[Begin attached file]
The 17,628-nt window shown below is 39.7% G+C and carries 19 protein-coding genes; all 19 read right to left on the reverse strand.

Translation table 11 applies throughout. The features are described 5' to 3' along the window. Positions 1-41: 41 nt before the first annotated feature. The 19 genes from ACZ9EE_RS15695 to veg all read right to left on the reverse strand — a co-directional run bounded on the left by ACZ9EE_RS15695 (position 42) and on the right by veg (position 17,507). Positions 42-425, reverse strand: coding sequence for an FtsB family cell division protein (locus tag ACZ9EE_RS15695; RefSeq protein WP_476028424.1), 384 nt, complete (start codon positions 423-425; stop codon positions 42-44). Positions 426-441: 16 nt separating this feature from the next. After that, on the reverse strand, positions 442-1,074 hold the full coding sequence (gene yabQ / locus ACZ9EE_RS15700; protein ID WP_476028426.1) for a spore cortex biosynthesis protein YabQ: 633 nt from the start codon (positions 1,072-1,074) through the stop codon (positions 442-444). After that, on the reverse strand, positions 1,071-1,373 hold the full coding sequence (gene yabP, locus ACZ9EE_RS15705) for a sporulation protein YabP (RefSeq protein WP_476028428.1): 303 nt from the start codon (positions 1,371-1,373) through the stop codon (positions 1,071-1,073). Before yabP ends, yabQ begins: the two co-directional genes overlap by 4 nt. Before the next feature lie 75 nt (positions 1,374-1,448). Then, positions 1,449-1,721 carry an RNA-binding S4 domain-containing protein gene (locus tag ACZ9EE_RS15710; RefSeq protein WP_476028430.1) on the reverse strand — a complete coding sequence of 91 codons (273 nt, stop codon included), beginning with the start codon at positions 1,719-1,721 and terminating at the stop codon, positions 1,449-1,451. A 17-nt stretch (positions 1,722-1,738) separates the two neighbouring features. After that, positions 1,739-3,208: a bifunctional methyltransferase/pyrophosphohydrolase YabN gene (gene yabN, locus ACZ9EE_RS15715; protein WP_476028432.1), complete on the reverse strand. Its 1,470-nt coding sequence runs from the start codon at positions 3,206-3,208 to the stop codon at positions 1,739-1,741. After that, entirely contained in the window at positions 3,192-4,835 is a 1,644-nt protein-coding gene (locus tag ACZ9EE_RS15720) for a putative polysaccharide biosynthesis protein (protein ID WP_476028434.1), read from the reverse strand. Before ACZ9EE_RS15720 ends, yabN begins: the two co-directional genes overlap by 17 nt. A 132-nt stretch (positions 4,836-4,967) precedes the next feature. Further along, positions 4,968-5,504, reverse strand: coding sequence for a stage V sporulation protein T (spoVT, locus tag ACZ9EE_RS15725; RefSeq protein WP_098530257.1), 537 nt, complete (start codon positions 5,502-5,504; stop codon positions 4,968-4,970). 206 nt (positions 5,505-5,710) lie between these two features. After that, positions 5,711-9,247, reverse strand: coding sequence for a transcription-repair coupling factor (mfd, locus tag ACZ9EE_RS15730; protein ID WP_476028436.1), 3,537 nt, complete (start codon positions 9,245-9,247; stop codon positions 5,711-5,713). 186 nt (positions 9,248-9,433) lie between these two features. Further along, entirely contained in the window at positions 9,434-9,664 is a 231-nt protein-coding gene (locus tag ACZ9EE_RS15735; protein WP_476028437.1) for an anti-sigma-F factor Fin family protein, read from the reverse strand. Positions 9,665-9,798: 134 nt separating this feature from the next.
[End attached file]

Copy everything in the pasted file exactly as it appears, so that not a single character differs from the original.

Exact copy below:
The 17,628-nt window shown below is 39.7% G+C and carries 19 protein-coding genes; all 19 read right to left on the reverse strand.

Translation table 11 applies throughout. The features are described 5' to 3' along the window. Positions 1-41: 41 nt before the first annotated feature. The 19 genes from ACZ9EE_RS15695 to veg all read right to left on the reverse strand — a co-directional run bounded on the left by ACZ9EE_RS15695 (position 42) and on the right by veg (position 17,507). Positions 42-425, reverse strand: coding sequence for an FtsB family cell division protein (locus tag ACZ9EE_RS15695; RefSeq protein WP_476028424.1), 384 nt, complete (start codon positions 423-425; stop codon positions 42-44). Positions 426-441: 16 nt separating this feature from the next. After that, on the reverse strand, positions 442-1,074 hold the full coding sequence (gene yabQ / locus ACZ9EE_RS15700; protein ID WP_476028426.1) for a spore cortex biosynthesis protein YabQ: 633 nt from the start codon (positions 1,072-1,074) through the stop codon (positions 442-444). After that, on the reverse strand, positions 1,071-1,373 hold the full coding sequence (gene yabP, locus ACZ9EE_RS15705) for a sporulation protein YabP (RefSeq protein WP_476028428.1): 303 nt from the start codon (positions 1,371-1,373) through the stop codon (positions 1,071-1,073). Before yabP ends, yabQ begins: the two co-directional genes overlap by 4 nt. Before the next feature lie 75 nt (positions 1,374-1,448). Then, positions 1,449-1,721 carry an RNA-binding S4 domain-containing protein gene (locus tag ACZ9EE_RS15710; RefSeq protein WP_476028430.1) on the reverse strand — a complete coding sequence of 91 codons (273 nt, stop codon included), beginning with the start codon at positions 1,719-1,721 and terminating at the stop codon, positions 1,449-1,451. A 17-nt stretch (positions 1,722-1,738) separates the two neighbouring features. After that, positions 1,739-3,208: a bifunctional methyltransferase/pyrophosphohydrolase YabN gene (gene yabN, locus ACZ9EE_RS15715; protein WP_476028432.1), complete on the reverse strand. Its 1,470-nt coding sequence runs from the start codon at positions 3,206-3,208 to the stop codon at positions 1,739-1,741. After that, entirely contained in the window at positions 3,192-4,835 is a 1,644-nt protein-coding gene (locus tag ACZ9EE_RS15720) for a putative polysaccharide biosynthesis protein (protein ID WP_476028434.1), read from the reverse strand. Before ACZ9EE_RS15720 ends, yabN begins: the two co-directional genes overlap by 17 nt. A 132-nt stretch (positions 4,836-4,967) precedes the next feature. Further along, positions 4,968-5,504, reverse strand: coding sequence for a stage V sporulation protein T (spoVT, locus tag ACZ9EE_RS15725; RefSeq protein WP_098530257.1), 537 nt, complete (start codon positions 5,502-5,504; stop codon positions 4,968-4,970). 206 nt (positions 5,505-5,710) lie between these two features. After that, positions 5,711-9,247, reverse strand: coding sequence for a transcription-repair coupling factor (mfd, locus tag ACZ9EE_RS15730; protein ID WP_476028436.1), 3,537 nt, complete (start codon positions 9,245-9,247; stop codon positions 5,711-5,713). 186 nt (positions 9,248-9,433) lie between these two features. Further along, entirely contained in the window at positions 9,434-9,664 is a 231-nt protein-coding gene (locus tag ACZ9EE_RS15735; protein WP_476028437.1) for an anti-sigma-F factor Fin family protein, read from the reverse strand. Positions 9,665-9,798: 134 nt separating this feature from the next.